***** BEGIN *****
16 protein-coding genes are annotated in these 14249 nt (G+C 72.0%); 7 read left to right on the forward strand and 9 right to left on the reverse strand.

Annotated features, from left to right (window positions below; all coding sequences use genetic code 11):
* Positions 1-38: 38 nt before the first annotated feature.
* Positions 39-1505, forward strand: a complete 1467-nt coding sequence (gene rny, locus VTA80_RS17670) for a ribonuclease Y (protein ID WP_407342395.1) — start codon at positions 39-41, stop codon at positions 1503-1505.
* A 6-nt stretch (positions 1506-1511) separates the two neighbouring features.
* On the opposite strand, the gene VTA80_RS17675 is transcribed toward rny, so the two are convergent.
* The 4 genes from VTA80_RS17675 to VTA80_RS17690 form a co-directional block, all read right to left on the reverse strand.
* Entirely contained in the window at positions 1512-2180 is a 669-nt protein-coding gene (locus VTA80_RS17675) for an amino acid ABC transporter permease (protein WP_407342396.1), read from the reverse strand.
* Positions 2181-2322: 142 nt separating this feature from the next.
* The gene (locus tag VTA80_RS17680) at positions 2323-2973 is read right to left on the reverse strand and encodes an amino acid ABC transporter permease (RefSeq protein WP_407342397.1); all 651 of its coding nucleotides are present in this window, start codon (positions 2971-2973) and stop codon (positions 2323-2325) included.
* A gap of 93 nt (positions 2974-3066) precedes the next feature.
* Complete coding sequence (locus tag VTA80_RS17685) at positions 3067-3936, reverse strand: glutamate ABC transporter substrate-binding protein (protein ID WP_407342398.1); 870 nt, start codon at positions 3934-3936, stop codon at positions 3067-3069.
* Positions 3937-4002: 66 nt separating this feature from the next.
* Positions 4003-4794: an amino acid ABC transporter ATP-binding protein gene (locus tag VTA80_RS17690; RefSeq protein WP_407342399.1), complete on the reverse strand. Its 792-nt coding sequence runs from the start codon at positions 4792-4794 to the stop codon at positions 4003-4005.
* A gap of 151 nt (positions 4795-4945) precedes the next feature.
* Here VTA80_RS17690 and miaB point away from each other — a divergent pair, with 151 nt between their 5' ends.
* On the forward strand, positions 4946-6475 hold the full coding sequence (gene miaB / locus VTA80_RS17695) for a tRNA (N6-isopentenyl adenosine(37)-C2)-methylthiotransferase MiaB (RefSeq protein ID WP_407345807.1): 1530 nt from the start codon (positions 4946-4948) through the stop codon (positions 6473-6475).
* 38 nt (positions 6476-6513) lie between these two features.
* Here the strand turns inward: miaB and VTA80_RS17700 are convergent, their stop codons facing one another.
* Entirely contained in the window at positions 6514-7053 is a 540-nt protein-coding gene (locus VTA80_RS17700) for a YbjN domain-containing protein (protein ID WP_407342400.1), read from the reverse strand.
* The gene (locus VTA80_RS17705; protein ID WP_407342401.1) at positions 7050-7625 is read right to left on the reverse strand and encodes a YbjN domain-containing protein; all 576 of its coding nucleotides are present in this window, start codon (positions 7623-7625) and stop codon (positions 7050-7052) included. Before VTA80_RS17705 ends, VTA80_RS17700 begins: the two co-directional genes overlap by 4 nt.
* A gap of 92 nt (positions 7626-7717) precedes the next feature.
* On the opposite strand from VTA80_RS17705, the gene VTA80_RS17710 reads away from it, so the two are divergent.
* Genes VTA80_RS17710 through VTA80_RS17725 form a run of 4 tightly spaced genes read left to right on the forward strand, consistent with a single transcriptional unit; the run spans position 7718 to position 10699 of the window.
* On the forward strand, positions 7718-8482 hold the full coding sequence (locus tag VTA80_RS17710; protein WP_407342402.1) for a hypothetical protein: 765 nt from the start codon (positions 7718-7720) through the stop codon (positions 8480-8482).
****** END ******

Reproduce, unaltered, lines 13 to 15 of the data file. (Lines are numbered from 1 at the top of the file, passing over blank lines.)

* Positions 3937-4002: 66 nt separating this feature from the next.
* Positions 4003-4794: an amino acid ABC transporter ATP-binding protein gene (locus tag VTA80_RS17690; RefSeq protein WP_407342399.1), complete on the reverse strand. Its 792-nt coding sequence runs from the start codon at positions 4792-4794 to the stop codon at positions 4003-4005.
* A gap of 151 nt (positions 4795-4945) precedes the next feature.